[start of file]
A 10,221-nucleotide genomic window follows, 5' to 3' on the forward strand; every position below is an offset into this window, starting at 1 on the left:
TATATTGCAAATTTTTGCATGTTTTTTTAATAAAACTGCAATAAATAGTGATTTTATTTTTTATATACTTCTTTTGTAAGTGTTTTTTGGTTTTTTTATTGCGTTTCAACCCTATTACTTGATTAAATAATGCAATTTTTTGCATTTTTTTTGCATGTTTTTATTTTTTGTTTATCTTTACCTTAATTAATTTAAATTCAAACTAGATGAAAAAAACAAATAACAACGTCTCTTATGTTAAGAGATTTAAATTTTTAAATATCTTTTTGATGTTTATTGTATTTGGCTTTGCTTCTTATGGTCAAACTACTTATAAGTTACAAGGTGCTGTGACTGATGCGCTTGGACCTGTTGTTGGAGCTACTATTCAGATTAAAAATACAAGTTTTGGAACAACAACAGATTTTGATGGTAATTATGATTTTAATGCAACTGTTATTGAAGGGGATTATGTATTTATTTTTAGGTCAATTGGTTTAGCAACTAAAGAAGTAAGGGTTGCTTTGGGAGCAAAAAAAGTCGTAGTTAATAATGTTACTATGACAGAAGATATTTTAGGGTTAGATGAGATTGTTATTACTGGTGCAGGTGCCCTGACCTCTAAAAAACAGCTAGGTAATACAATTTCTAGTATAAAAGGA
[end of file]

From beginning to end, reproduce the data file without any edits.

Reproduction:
A 10,221-nucleotide genomic window follows, 5' to 3' on the forward strand; every position below is an offset into this window, starting at 1 on the left:
TATATTGCAAATTTTTGCATGTTTTTTTAATAAAACTGCAATAAATAGTGATTTTATTTTTTATATACTTCTTTTGTAAGTGTTTTTTGGTTTTTTTATTGCGTTTCAACCCTATTACTTGATTAAATAATGCAATTTTTTGCATTTTTTTTGCATGTTTTTATTTTTTGTTTATCTTTACCTTAATTAATTTAAATTCAAACTAGATGAAAAAAACAAATAACAACGTCTCTTATGTTAAGAGATTTAAATTTTTAAATATCTTTTTGATGTTTATTGTATTTGGCTTTGCTTCTTATGGTCAAACTACTTATAAGTTACAAGGTGCTGTGACTGATGCGCTTGGACCTGTTGTTGGAGCTACTATTCAGATTAAAAATACAAGTTTTGGAACAACAACAGATTTTGATGGTAATTATGATTTTAATGCAACTGTTATTGAAGGGGATTATGTATTTATTTTTAGGTCAATTGGTTTAGCAACTAAAGAAGTAAGGGTTGCTTTGGGAGCAAAAAAAGTCGTAGTTAATAATGTTACTATGACAGAAGATATTTTAGGGTTAGATGAGATTGTTATTACTGGTGCAGGTGCCCTGACCTCTAAAAAACAGCTAGGTAATACAATTTCTAGTATAAAAGGA